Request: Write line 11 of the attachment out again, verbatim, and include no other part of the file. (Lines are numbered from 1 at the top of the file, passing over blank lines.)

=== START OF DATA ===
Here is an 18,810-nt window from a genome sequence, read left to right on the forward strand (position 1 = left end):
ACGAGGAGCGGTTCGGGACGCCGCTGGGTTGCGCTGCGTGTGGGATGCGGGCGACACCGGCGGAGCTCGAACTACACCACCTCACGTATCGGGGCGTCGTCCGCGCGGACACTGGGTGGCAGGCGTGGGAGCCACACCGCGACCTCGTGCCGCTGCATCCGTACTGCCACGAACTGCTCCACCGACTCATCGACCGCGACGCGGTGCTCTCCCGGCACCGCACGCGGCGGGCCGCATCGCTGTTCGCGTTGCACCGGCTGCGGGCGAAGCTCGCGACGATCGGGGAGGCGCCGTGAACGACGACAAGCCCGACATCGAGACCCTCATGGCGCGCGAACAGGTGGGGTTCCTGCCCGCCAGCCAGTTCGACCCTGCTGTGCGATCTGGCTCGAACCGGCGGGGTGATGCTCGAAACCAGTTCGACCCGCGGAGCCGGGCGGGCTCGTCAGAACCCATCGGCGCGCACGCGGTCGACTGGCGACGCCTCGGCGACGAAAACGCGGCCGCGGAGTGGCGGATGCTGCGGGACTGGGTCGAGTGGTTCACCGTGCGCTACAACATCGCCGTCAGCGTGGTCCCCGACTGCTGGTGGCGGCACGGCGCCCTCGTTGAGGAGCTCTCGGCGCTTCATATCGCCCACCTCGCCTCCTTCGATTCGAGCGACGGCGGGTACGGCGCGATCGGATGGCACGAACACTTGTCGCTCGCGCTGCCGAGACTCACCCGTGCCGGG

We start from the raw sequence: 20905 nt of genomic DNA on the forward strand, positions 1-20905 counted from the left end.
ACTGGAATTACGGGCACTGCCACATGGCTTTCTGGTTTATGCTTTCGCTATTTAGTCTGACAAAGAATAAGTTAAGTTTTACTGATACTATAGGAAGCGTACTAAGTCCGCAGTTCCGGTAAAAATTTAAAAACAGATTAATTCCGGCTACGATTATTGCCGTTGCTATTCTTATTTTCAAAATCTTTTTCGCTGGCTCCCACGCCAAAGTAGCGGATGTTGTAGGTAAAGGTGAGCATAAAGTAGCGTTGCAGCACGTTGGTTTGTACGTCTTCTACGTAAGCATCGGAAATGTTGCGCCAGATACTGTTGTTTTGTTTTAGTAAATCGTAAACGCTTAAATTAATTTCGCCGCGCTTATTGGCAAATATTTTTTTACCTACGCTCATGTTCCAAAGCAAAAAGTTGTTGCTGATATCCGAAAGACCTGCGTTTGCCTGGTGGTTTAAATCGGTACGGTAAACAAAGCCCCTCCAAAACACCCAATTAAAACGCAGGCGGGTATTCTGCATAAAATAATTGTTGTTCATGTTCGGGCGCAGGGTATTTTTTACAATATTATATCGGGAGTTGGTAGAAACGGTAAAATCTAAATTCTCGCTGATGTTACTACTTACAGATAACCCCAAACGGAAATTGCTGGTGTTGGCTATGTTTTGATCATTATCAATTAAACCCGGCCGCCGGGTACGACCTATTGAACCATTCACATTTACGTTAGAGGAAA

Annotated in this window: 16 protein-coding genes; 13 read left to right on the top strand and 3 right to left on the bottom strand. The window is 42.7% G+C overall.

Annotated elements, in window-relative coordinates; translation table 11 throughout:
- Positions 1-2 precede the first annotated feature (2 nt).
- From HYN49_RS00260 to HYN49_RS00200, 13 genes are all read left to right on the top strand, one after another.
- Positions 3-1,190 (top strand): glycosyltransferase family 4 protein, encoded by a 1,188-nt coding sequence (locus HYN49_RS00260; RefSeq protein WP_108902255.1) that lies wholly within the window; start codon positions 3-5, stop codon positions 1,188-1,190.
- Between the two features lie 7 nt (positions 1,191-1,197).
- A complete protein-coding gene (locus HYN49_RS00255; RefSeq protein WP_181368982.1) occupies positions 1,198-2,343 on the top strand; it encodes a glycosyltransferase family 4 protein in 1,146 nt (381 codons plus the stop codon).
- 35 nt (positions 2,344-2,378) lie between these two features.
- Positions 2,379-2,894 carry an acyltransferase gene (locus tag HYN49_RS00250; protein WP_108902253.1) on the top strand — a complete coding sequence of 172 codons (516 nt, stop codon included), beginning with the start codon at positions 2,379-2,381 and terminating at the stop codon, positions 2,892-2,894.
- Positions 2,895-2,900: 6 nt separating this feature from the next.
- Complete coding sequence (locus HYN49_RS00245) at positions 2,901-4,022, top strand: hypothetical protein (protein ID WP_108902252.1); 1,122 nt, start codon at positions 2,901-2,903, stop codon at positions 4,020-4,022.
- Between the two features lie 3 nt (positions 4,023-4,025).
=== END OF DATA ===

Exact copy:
- A complete protein-coding gene (locus HYN49_RS00255; RefSeq protein WP_181368982.1) occupies positions 1,198-2,343 on the top strand; it encodes a glycosyltransferase family 4 protein in 1,146 nt (381 codons plus the stop codon).